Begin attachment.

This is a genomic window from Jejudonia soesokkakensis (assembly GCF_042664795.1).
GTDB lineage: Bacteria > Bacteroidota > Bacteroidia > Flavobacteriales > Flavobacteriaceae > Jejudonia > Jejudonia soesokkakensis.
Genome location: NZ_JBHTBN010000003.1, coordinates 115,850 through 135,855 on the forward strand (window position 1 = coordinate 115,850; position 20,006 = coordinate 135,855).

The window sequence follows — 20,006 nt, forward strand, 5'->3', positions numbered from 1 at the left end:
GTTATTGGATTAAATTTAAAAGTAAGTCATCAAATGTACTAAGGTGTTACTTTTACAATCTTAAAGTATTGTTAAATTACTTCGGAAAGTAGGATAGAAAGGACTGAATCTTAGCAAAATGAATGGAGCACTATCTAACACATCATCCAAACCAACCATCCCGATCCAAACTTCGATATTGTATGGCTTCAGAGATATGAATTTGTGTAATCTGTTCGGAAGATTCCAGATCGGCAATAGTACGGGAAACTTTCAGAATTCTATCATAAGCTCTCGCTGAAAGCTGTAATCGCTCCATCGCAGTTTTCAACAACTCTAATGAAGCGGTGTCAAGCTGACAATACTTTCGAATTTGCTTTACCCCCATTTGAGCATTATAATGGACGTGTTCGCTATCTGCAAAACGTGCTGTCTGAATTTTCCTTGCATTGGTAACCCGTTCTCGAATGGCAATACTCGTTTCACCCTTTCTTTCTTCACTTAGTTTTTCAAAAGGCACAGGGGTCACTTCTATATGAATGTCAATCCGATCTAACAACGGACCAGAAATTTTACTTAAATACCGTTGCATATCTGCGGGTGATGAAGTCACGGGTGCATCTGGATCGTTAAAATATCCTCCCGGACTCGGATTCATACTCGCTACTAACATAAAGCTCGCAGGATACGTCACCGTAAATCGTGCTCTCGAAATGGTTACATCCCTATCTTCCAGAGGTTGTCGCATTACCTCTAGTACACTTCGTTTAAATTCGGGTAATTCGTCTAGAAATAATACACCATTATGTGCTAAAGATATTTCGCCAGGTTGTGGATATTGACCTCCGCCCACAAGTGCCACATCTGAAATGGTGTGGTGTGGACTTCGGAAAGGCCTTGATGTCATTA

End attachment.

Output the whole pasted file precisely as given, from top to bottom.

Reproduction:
This is a genomic window from Jejudonia soesokkakensis (assembly GCF_042664795.1).
GTDB lineage: Bacteria > Bacteroidota > Bacteroidia > Flavobacteriales > Flavobacteriaceae > Jejudonia > Jejudonia soesokkakensis.
Genome location: NZ_JBHTBN010000003.1, coordinates 115,850 through 135,855 on the forward strand (window position 1 = coordinate 115,850; position 20,006 = coordinate 135,855).

The window sequence follows — 20,006 nt, forward strand, 5'->3', positions numbered from 1 at the left end:
GTTATTGGATTAAATTTAAAAGTAAGTCATCAAATGTACTAAGGTGTTACTTTTACAATCTTAAAGTATTGTTAAATTACTTCGGAAAGTAGGATAGAAAGGACTGAATCTTAGCAAAATGAATGGAGCACTATCTAACACATCATCCAAACCAACCATCCCGATCCAAACTTCGATATTGTATGGCTTCAGAGATATGAATTTGTGTAATCTGTTCGGAAGATTCCAGATCGGCAATAGTACGGGAAACTTTCAGAATTCTATCATAAGCTCTCGCTGAAAGCTGTAATCGCTCCATCGCAGTTTTCAACAACTCTAATGAAGCGGTGTCAAGCTGACAATACTTTCGAATTTGCTTTACCCCCATTTGAGCATTATAATGGACGTGTTCGCTATCTGCAAAACGTGCTGTCTGAATTTTCCTTGCATTGGTAACCCGTTCTCGAATGGCAATACTCGTTTCACCCTTTCTTTCTTCACTTAGTTTTTCAAAAGGCACAGGGGTCACTTCTATATGAATGTCAATCCGATCTAACAACGGACCAGAAATTTTACTTAAATACCGTTGCATATCTGCGGGTGATGAAGTCACGGGTGCATCTGGATCGTTAAAATATCCTCCCGGACTCGGATTCATACTCGCTACTAACATAAAGCTCGCAGGATACGTCACCGTAAATCGTGCTCTCGAAATGGTTACATCCCTATCTTCCAGAGGTTGTCGCATTACCTCTAGTACACTTCGTTTAAATTCGGGTAATTCGTCTAGAAATAATACACCATTATGTGCTAAAGATATTTCGCCAGGTTGTGGATATTGACCTCCGCCCACAAGTGCCACATCTGAAATGGTGTGGTGTGGACTTCGGAAAGGCCTTGATGTCATTA